Protein is another critical macronutrient that is the most important recovery nutrient of all and is consumed through a normal training diet (naturally occurring in seafood, meat, poultry, eggs, beans, peas, lentils, nuts seeds, soy products, and other various vegetarian meat alternatives). Protein is the building block of muscles and it helps repair, maintain, and increase the capacity of muscle mass. Adequate protein intake promotes an increase in strength and power for tennis. Protein supplies the muscles with amino acids and creatine as well to help build muscles after exercise, reducing injury risk. For healthy adults, the recommended intake of protein is 0.8 to 1.2 grams per kg of body weight. But for competitive tennis players, increasing protein up to 1.8 to 2 grams per kg of body weight can be helpful to meet full training and recovery needs. This equates to ranges as low as 50 grams per day, upwards of 200 grams per day depending on body size needs. Tennis players often take protein powders to meet their protein and recovery needs while training.

Protein powders can originate from multiple sources, including milk (casein or whey), egg, nut, soy, pea, rice, or hemp protein. High doses (above 40 grams or more in a single dose) can cause gas, bloating, diarrhea, nausea, stomach cramps, potential liver and kidney dysfunction, acne, increased thirst and dehydration risk, reduced appetite, and headaches. Protein is best absorbed when consumed through a diet of lean meats, poultry, fish, dairy, eggs, and legumes (beans, lentils, peanuts, soybeans). Not to mention all the added nutrients you will receive from whole-food proteins such as iron, zinc, and B12, all critical for recovery as well.

Higher-density protein foods (per 3-4 oz serving size) include chicken (27 g), lean beef (22 g), salmon (19 g), firm tofu (17 g), and low-fat cottage cheese (12 g). Keep in mind vegetarian proteins often are lower in density and it may take two times the visual volume of a vegetarian protein to come close to the same portion of a meat protein, especially for beans and tofu. Obtaining protein through a balanced diet rather than relying solely on supplements helps the body utilize the protein better because we usually can only absorb 25-30 grams per meal. When using protein powders, keep in mind your dietary intake of protein and utilize these mainly in immediate recovery after training or tennis play (15-45 minutes after). A protein smoothie or commercial protein drink, or just a large glass of milk containing anywhere from 15-30 grams of protein can enhance your recovery and assist in building additional muscle.

But do you need commercial muscle builders? Not only can these builders be expensive, but even after years of studying to accurately ensure efficacy, not all products pan out as being safe and effective. The natural intake of these nutrients through food sources has its unique advantages that are preferred over supplementation. Whole foods, such as meat and fish for creatine; lean meats, dairy products, and eggs for protein; and a balanced diet for BCAAs, offer a holistic nutritional approach. They not only provide the desired nutrients, but also come with a host of other essential vitamins, minerals, and dietary fiber which promotes an overall well-being and healthier lifestyle. Additionally, obtaining these compounds from food sources is generally gentler on the digestive system and can be a more sustainable and affordable long-term option.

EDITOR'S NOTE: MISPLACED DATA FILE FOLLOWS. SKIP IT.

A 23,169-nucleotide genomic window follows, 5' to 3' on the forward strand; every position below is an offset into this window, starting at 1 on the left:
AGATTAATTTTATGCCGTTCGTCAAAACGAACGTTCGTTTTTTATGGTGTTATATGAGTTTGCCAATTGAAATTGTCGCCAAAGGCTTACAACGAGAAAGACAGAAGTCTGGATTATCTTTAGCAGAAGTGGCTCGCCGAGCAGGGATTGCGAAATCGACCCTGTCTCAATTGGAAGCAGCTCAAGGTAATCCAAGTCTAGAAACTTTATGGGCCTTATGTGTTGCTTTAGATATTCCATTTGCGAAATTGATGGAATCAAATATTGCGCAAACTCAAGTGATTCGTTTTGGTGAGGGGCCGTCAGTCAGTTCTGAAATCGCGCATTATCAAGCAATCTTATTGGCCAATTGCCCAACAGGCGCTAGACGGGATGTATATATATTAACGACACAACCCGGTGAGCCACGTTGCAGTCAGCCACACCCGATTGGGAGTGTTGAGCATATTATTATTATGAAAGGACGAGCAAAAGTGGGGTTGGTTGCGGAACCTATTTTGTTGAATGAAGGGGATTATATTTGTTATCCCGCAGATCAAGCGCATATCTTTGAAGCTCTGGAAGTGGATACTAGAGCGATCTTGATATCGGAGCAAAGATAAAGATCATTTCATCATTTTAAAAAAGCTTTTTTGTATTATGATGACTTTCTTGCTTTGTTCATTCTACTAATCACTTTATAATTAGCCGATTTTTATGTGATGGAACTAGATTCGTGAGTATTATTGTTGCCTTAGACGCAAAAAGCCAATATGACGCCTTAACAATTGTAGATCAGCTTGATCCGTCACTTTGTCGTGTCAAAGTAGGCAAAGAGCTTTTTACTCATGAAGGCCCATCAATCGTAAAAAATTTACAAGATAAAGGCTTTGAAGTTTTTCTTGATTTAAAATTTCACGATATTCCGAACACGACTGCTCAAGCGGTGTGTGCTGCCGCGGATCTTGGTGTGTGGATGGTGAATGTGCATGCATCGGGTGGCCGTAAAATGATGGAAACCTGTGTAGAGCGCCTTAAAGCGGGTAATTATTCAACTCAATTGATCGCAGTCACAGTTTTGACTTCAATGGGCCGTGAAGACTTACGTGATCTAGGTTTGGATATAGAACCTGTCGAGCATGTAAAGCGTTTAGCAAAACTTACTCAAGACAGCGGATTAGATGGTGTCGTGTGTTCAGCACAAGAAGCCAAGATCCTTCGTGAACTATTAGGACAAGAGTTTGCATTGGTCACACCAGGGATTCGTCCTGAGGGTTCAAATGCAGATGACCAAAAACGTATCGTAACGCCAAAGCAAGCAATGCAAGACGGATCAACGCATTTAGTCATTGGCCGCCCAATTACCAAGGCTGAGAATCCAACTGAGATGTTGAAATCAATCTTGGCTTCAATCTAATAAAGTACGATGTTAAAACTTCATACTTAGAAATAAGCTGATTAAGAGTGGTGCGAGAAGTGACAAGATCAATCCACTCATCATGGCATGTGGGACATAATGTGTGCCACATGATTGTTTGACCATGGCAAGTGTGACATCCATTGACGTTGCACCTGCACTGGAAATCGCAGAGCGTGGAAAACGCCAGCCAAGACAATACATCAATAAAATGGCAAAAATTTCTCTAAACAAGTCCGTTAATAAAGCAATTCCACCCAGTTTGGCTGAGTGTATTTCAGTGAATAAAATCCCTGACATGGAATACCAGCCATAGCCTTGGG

While supplementation can be a useful tool for those who require precise control over their nutrient intake, it should ideally complement, rather than replace a nutrient-rich diet. Ultimately, the choice between dietary intake and supplementation depends on individual preferences, specific training objectives, and dietary needs. Remember to consult with your physician if you are pregnant, breastfeeding, or have hypertension, kidney or liver dysfunction before taking any supplementation. Also consider consulting a sport dietitian when you are adjusting your training diet. Certified specialists in sport dietetics (CSSD) have years of experience working with athletes and have expertise in determining individual and medical nutrition needs.


Page Love is an avid ALTA participant and sport dietitian/nutrition advisor for the WTA and ATP professional tours. She holds a master’s in Sport Nutrition, serves on the USTA sport science committee, and works with players of all ages in her Sandy Springs practice. You can reach her at nutrifitga.com. Tyler Arrington, holds a master’s in Food and Nutrition from Bowling Green State University, is a dietetic intern, has a background in competitive volleyball, and hopes to work in the wellness and sport nutrition field upon becoming a registered dietitian.